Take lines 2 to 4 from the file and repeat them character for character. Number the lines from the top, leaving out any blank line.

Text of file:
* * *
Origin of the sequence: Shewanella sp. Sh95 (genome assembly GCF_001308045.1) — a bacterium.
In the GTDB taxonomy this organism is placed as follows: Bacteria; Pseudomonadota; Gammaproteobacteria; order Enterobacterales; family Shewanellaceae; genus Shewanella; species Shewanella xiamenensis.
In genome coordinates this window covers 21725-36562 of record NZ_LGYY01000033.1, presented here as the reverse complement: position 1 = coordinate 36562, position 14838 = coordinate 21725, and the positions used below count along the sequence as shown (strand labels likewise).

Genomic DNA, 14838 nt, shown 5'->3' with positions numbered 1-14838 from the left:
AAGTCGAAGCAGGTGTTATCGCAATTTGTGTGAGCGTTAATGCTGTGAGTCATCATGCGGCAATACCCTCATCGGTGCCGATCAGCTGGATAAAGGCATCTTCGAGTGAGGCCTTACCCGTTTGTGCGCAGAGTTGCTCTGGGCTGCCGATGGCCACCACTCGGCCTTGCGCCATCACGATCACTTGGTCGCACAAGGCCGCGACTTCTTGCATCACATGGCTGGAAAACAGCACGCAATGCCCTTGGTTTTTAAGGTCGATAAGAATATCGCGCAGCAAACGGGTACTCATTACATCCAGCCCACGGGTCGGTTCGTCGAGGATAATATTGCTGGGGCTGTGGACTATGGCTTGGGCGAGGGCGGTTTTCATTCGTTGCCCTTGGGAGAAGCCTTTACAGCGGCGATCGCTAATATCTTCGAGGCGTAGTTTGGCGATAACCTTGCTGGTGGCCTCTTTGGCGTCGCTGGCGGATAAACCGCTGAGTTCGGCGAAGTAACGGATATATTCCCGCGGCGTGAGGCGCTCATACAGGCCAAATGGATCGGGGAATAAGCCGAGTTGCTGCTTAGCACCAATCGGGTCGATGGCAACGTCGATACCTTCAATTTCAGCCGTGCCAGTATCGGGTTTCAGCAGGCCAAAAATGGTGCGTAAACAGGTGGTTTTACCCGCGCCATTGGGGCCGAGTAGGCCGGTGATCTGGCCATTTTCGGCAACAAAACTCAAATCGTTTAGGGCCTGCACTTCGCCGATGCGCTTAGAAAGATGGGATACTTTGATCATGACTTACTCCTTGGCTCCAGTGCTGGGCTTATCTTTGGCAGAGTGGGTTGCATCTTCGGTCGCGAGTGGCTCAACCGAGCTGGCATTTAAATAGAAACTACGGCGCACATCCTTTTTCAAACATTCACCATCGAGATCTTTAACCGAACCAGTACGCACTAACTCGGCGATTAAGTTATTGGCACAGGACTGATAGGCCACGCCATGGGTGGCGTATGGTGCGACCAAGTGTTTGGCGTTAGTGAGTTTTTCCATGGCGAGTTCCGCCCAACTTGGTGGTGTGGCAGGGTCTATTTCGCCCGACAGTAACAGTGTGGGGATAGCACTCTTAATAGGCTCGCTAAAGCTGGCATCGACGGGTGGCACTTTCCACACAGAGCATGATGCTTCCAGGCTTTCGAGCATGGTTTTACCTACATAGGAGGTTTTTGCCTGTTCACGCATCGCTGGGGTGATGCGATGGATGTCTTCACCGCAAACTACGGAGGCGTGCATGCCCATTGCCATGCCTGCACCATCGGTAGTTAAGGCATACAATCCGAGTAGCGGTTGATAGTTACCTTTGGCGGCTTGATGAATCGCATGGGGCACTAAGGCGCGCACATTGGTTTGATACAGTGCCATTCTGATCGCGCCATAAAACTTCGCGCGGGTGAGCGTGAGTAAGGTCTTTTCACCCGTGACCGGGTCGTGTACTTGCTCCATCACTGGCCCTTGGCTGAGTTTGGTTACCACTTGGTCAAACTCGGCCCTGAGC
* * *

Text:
In the GTDB taxonomy this organism is placed as follows: Bacteria; Pseudomonadota; Gammaproteobacteria; order Enterobacterales; family Shewanellaceae; genus Shewanella; species Shewanella xiamenensis.
In genome coordinates this window covers 21725-36562 of record NZ_LGYY01000033.1, presented here as the reverse complement: position 1 = coordinate 36562, position 14838 = coordinate 21725, and the positions used below count along the sequence as shown (strand labels likewise).

Genomic DNA, 14838 nt, shown 5'->3' with positions numbered 1-14838 from the left: